We just celebrated Rare Disease Day on February 29th, which in itself is rare!
Having a child with a rare diagnosis is a hard, wonderful, terrifying, liberating, and exhausting thing. There are 6,000-8,000 rare diseases that have been identified. Then there are cases like many of our friends who do not have an official diagnosis.
It is difficult when you have to explain to doctors, therapists, and others that you are not really sure what is going on with your child because they have no idea what should or should not be happening either. It has been a year and a half since we received our official diagnosis of Dravet Syndrome. I cannot count how many people have gotten a perplexed look on their face and said, “I’ve never heard of that one.”
Being rare means that you have a more difficult time finding professionals who can help you. It almost becomes your family’s identity, since your world pretty much revolves around the person with special needs. It makes for a more difficult time getting insurance to cover expensive tests, procedures and medications. It is rare to have conversations that don’t include the words therapy, treatment, genetics or development and it puts you in a category that is far beyond “normal”…whatever that is.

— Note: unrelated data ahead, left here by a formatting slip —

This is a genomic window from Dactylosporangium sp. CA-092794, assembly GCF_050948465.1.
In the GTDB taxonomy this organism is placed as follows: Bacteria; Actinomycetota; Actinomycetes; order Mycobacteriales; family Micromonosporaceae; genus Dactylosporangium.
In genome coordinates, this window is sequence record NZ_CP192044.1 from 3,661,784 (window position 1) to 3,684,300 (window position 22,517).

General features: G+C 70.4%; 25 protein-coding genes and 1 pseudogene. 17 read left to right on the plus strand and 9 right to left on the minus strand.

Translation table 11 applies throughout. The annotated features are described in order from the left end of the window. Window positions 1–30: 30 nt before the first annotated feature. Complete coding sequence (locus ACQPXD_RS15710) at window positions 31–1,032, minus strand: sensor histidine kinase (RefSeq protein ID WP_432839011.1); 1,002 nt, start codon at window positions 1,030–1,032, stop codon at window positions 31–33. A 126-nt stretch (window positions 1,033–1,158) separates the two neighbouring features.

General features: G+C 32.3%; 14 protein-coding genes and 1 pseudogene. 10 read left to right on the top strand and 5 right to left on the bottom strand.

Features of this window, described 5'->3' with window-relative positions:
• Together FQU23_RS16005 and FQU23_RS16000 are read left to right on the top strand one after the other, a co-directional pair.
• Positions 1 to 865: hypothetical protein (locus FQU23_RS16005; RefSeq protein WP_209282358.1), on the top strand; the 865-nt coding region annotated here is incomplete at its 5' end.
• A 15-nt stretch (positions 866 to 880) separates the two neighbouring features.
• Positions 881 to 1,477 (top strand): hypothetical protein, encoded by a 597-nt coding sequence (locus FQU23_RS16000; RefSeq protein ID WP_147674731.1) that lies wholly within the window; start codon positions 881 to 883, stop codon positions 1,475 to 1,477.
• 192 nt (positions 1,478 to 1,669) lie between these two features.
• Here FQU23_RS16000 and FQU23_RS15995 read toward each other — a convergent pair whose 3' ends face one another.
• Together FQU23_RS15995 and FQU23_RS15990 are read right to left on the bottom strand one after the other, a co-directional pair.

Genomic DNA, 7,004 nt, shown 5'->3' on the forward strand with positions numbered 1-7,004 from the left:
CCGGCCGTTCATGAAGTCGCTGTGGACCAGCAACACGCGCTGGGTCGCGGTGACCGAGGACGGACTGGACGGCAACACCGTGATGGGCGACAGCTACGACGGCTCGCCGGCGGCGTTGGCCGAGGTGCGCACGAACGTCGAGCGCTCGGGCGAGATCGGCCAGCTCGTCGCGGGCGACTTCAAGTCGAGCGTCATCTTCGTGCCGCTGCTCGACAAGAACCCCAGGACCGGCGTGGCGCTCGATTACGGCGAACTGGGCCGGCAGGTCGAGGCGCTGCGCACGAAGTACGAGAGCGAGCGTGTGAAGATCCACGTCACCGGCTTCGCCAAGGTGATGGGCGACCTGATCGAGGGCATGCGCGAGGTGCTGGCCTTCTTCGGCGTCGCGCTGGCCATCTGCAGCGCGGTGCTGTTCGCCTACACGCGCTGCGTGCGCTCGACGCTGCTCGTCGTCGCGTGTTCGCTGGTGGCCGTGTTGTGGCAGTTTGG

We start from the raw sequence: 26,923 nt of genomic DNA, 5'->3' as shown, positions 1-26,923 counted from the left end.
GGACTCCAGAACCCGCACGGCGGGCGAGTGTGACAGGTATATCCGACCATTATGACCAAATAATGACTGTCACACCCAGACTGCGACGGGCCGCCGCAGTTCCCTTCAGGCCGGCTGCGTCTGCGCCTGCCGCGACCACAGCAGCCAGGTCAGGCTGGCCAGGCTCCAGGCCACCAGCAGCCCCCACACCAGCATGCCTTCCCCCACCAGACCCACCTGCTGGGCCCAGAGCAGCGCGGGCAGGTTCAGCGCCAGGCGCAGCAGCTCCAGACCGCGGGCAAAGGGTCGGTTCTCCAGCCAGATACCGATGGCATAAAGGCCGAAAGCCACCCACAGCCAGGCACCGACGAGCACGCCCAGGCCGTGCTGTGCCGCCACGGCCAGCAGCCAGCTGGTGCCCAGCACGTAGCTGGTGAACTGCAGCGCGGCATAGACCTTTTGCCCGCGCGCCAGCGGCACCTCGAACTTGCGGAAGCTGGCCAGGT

Now, the majority of parents won’t leave their child with just anyone. I personally have to give at least 20 hours of supervised instruction to even RN’s before I will leave them alone with my son. His case is not textbook, so they never really learned about him in school — no matter how much time they spent in the classroom. Add to that medical knowledge, personality and physical capability and it sure makes it hard to find a baby-sitter!
For us, it has been a great blessing to have a label, definition, diagnosis, whatever you want to call it, to define what is happening to our son. There is something wrong with his DNA and that creates a domino effect on every other aspect of his life. Mine, too. We find great strength in the few other parents we know who have a child with Dravet Syndrome or another rare disorder. Because, come to find out, being rare isn’t so rare. There are so many others out there, official diagnosis or not, who just want the best for their child. There is strength in numbers. Even if we feel so isolated and alone because only a handful of people in the world have a child similar to ours, it is great to know that there are a couple of people that we can reach out to and have the “I’ve been there” talk with. Anguish, pride (the good kind), heartache, joy, excitement over seemingly simple things, confusion, exhaustion, defeat, frustration, victory, pain…these things are not so rare.
Photo by Clarkston SCAMP